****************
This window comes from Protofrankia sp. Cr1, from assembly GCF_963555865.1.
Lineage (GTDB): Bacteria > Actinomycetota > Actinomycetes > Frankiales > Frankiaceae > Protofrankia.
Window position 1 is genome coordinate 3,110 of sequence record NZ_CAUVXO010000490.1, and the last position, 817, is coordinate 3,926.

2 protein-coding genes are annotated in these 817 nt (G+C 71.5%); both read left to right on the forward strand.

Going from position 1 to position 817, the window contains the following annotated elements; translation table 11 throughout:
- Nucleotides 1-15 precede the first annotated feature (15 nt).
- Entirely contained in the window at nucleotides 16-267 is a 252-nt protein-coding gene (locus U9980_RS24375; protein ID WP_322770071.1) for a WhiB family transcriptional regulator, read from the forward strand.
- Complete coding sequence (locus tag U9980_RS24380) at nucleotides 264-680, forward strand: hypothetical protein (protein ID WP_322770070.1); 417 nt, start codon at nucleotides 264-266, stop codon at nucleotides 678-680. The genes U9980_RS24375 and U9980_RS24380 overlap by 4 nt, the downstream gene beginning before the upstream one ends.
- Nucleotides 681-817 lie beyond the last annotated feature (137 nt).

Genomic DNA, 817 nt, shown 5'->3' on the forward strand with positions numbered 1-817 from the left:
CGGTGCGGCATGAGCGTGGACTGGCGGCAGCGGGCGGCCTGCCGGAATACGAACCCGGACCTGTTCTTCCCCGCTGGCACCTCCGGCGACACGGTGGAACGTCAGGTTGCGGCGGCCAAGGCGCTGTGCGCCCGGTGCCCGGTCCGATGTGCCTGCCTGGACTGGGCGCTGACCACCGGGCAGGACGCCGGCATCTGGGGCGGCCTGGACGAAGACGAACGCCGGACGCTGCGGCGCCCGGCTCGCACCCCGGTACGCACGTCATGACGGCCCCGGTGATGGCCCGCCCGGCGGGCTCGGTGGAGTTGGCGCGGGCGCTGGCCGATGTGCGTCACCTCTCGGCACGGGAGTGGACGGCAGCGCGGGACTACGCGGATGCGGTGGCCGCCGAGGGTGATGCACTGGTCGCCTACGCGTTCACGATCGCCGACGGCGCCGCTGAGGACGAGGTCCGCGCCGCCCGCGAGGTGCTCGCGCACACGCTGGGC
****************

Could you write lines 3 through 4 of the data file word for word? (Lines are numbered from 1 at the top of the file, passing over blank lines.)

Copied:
Window position 1 is genome coordinate 3,110 of sequence record NZ_CAUVXO010000490.1, and the last position, 817, is coordinate 3,926.

2 protein-coding genes are annotated in these 817 nt (G+C 71.5%); both read left to right on the forward strand.